Dishonesty and Selection into Public ServiceCoauthor
Shi-Yi Wang, The Wharton School, University of Pennsylvania
Corruption, in some form or another, can most likely be found in all the governments of the world, though it may be especially pronounced in developing countries. Given the pervasiveness of this problem, economists and social scientists have made an extensive study of lapses in the system, along with financial incentives, which may lead civil servants to improprieties. But what about the people who choose to enter public service? Might those with a predisposition toward misconduct be disproportionately attracted to government jobs?
That question was taken up by Rema Hanna, Associate Professor of Public Policy at Harvard Kennedy School, and Shi-Yi Wang, of the Wharton School. To examine corrupt behavior among potential public service employees, Hanna and Wang devised a series of experiments, which they administered to volunteers—669 college seniors in India and 165 Indian civil servants. The students were drawn from seven large universities in Bangalore and were majoring in disciplines that could lead to jobs in either government or the private sector. All the civil servants were government nurses who worked in five districts in Karnataka, the state in southern India that includes Bangalore.
The crux of the study involved tests designed to gauge the subjects’ honesty and social tendencies. During the so-called dice task, students were instructed to roll a pair of ordinary dice 42 times and record the numbers obtained with each roll. The higher the numbers they wrote down, the more money they would receive in the end. A 6, for example, would earn them three times more money than a 2. Subjects had complete privacy during the exercise and were thus on the honor system; their conduct, however, generally fell far short of honorable.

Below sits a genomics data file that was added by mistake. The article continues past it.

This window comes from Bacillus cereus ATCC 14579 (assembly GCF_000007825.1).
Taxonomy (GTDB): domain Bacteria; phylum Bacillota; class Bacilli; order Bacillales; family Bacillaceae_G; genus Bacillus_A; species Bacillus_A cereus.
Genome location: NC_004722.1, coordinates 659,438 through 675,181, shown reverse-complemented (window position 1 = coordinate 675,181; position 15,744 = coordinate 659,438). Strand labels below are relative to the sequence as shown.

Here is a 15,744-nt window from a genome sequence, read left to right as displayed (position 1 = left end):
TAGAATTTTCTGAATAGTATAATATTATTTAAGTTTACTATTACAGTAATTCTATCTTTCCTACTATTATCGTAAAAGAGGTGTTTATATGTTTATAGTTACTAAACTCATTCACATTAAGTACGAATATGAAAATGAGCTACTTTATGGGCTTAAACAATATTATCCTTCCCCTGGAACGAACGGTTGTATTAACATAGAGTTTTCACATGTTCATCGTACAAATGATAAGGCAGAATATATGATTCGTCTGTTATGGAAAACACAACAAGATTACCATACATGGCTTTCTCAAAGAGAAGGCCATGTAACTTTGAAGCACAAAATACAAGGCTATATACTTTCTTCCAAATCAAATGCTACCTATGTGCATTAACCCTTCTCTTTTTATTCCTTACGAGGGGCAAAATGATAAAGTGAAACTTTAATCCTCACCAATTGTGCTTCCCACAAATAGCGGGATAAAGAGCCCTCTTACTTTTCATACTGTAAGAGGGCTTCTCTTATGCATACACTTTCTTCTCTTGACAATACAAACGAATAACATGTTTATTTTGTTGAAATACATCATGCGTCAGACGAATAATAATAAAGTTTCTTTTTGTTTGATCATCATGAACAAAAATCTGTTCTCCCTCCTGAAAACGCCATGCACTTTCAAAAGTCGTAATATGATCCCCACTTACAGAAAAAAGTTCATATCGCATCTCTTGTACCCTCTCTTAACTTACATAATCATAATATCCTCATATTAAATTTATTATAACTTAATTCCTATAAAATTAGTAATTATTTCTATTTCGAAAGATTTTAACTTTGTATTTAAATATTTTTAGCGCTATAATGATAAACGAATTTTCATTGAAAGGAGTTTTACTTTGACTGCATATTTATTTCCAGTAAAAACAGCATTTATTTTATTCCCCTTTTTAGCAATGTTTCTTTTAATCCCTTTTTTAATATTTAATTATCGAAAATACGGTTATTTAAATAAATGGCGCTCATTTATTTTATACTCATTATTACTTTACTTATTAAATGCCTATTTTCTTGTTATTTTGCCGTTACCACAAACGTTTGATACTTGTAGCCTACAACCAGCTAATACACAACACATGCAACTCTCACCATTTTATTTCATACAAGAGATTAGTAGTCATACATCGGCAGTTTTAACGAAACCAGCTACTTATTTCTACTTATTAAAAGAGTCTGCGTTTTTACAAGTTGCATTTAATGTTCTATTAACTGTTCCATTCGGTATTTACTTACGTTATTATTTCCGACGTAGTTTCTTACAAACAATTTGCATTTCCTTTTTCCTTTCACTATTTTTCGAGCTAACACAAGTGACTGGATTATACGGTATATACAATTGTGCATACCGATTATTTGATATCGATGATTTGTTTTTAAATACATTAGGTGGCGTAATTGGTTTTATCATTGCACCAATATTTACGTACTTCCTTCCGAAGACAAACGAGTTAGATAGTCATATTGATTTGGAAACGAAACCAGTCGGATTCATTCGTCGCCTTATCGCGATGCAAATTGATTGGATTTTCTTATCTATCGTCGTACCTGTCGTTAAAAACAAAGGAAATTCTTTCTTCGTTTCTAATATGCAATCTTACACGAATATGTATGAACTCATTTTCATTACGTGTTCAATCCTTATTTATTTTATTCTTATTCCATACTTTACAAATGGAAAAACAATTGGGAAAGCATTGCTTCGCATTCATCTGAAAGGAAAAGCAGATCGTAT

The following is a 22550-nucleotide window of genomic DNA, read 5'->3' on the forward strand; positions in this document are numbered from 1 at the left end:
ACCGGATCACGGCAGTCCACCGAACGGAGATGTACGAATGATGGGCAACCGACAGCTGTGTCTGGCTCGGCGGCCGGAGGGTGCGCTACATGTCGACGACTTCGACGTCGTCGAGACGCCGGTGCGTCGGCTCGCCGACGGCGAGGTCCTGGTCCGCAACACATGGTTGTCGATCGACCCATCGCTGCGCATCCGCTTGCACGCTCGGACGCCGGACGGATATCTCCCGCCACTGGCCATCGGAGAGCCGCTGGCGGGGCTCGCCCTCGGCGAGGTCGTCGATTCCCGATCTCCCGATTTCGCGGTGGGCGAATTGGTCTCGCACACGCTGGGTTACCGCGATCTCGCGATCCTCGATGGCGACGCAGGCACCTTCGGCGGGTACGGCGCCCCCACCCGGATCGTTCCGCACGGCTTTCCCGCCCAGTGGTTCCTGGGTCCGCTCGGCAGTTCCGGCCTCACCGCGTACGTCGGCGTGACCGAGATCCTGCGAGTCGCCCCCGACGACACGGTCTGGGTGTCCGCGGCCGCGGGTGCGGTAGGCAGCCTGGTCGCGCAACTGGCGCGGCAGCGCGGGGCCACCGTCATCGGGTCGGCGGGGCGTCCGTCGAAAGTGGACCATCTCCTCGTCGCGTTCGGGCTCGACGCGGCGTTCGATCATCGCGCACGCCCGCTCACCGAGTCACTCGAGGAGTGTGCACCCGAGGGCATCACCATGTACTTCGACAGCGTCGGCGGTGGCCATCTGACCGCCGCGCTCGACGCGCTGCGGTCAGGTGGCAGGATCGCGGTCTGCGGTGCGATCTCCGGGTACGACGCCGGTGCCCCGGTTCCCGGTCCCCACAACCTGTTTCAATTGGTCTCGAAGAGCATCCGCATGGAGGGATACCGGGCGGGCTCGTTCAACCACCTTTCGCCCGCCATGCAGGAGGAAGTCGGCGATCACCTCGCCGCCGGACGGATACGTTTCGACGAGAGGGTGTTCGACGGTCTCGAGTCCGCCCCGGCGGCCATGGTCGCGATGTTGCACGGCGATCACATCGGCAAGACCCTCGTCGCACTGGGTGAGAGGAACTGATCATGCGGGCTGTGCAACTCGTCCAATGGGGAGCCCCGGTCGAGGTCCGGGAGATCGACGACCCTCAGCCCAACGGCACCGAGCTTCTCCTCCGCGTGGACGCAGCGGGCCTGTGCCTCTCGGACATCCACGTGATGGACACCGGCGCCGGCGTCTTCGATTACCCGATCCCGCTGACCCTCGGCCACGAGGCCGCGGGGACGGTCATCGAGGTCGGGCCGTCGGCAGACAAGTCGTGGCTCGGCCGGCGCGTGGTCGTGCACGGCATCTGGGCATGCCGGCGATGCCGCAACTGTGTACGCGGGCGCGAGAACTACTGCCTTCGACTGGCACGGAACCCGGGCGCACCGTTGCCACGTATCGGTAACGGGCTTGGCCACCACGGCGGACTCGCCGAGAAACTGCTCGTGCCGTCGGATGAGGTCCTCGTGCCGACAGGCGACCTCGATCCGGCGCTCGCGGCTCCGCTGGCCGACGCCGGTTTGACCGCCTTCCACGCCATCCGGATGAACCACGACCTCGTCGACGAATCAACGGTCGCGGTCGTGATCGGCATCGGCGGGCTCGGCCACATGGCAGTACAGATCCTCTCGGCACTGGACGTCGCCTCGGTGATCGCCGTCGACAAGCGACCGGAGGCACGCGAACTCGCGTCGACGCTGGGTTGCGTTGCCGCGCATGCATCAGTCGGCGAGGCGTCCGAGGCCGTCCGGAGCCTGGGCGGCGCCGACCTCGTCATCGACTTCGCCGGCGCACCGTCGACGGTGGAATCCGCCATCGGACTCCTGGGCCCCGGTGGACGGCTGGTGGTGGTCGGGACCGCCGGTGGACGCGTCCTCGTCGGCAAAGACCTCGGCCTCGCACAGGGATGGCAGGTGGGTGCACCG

“Dishonesty, as measured by the dice task, is rampant,” Hanna and Wang observe. Thirty-four percent of the students reported scores so high that the odds of getting them were one in a hundred, “very far away from what they would have gotten purely by chance,” notes Hanna. Surveys showed that students who cheated on the dice game were more likely (by 6.3 percent) to want a government job.
The “pro-social preferences game” measured willingness to contribute to the public good. Participants were allotted 50 rupees, which they could keep for themselves or give to well-known charities such as UNICEF, the Red Cross, and Save the Children. For every rupee they donated, the amount given to charity was doubled. All told, the students chose to keep most of the money—about 59 percent—for themselves. A majority of students who scored low in pro-social behavior (like those who cheated on the dice task) expressed a preference for government jobs. As Hanna puts it, “Those who kept more money for themselves were more likely to cheat on the dice game, and they were also more likely to want a government job, which is kind of scary.”
The participation of the government nurses gave Hanna and Wang a means of tying their experimental findings to corruption in the real world. The researchers looked at a specific form of corruption—absenteeism, or billing for hours not worked, which squanders public funds and in this case can also have adverse public health consequences. The nurses tended to cheat on the dice task (although to a lesser degree than the students), and those who claimed scores above the median value, the authors wrote, “were 7.1 percent more likely to be fraudulently absent than those below it.”
Hanna believes that their findings could point toward more-effective methods for screening out dishonest job applicants. “If we believe that corruption is a key constraint to service delivery, it may be important to look at characteristics other than ability when screening for bureaucrats,” she says. At the same time, government agencies should make it harder for their employees to collect ill-gotten gains so that those prone to corruption will think twice about going into government work.
- by Steve Nadis